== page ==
Appreciate your honesty, Michael. We seem to be stuck between our sanctification (“semper reformanda” on a soul level) and the presence of our flesh. “So I find it to be a law that when I want to do right, evil lies close at hand. For I delight in the law of God, in my inner being, but I see in my members another law waging war against the law of my mind and making me captive to the law of sin that dwells in my members. Wretched man that I am! Who will deliver me from this body of death? Thanks be to God through Jesus Christ our Lord! So then, I myself serve the law of God with my mind, but with my flesh I serve the law of sin.” (Romans 7:21-25, ESV) I want to be more than “the wretched man that I am,” and the pressure to show progress or success in sanctification often occludes the reality that “I’m still a man in need of a Savior.” (“In the Light” – Charlie Peacock). True community is a good antidote: maybe a little less superficial head nodding over theological concepts, perhaps a little more tearful worship and thanks for Christ’s (ongoing) redemption as we hold each other up toward the finish line.

    • Taylor

      I get what you’re trying to do, and I completely agree. For everything the church is supposed to be (“a hospital for sinners, not a museum for saints”), I know I’m not the only one who feels pressured to keep up the appearance of having it all together. That pressure gets stronger when you’re in leadership and people begin to ask you for advice, or theological questions, or see you as some sort of example. If I came to church wearing a shirt that said, “… arrogant… doesn’t love his kids equally… lazy… doesn’t want to talk to you… bisexual… doesn’t like to pray… addicted to video games… wishes he was a woman… occasionally suicidal…” and a laundry list of my other issues, would I be asked to step down? Would I ever be allowed to teach again?

      The shirt idea is interesting, though I also understand some of the concerns some other commentors have mentioned. Being open and authentic and honest with our church family is great. Even just reading your shirt I can see overlap with what I would have on mine, which is encouraging. The worst part about keeping struggles secret is the nagging belief that “I’m the only one.” At the same time, I see the concern about labeling ourselves with our struggles. Yes, we are sinners, but we are also new creations. Yes, we regularly stumble and struggle, but those areas are covered by the blood. Yes, we fail, but we are also more than conquerors and have the power of the Spirit.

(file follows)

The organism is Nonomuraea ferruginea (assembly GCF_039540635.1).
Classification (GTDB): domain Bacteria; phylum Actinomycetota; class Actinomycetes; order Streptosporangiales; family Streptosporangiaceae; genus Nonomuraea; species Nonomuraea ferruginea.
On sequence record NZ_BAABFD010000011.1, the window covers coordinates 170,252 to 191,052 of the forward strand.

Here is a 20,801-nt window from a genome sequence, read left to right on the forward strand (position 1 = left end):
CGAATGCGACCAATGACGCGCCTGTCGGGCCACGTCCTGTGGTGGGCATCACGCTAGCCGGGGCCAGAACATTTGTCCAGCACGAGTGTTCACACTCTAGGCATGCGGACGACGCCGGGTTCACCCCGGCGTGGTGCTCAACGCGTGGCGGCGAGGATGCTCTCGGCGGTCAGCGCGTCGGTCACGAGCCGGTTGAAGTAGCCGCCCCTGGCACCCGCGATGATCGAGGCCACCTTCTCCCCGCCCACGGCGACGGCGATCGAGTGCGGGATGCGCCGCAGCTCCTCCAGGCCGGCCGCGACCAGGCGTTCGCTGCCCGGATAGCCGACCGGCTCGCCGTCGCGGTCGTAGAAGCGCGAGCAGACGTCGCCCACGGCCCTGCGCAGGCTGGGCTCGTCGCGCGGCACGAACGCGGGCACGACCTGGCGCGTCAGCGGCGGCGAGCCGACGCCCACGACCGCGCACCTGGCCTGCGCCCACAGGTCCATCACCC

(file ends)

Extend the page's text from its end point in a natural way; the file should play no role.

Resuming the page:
Holding the reality of our failings in tension with the reality of our position and new nature in Christ is not always an easy one and dangers lie on both sides. Is it better to err on the side of honesty and create an atmosphere where there is potential for excusing sin (or even celebrating it)? Or is it better to err on the side of holiness and our new creation, thereby creating an environment that can potentially incubate shame, secrecy, gossip, and performance-based religion? Obviously, the right road is in the middle, but how do we practically walk that line? I don’t know.

      • C Michael Patton

        Thanks SO much for your honesty here. I really appreciate it.

        Would you ever be allowed to teach? That is a tough one. Not because I think the concept will break in your situation, but because I don’t know the people and leader ship of your church. But I do know is that if the concept was followed, you were your T-shirt and they had theirs, it will present an entirely new situation. If you’re wearing your T-shirt alone, you’ll probably have a lot more problems than if you were at with a person who was in leader ship over you determining Whether you would teach. I think this would be incredibly interesting, refreshing, and mostly lightning for all of us. Especially, like I said, if God wrote the T-shirt.

        Another thing that I may be didn’t make clear is that the concepts of the T-shirt include that the shins written on it (or short comings) are seen as shins by the person wearing it. In other words, these are not things that the individual in any sense celebrate. They are on the shirt because we recognize their sons, and we are in some degree of a wrestling match, hoping for victory. Hope that makes sense since I am voice to texting this!

      • C Michael Patton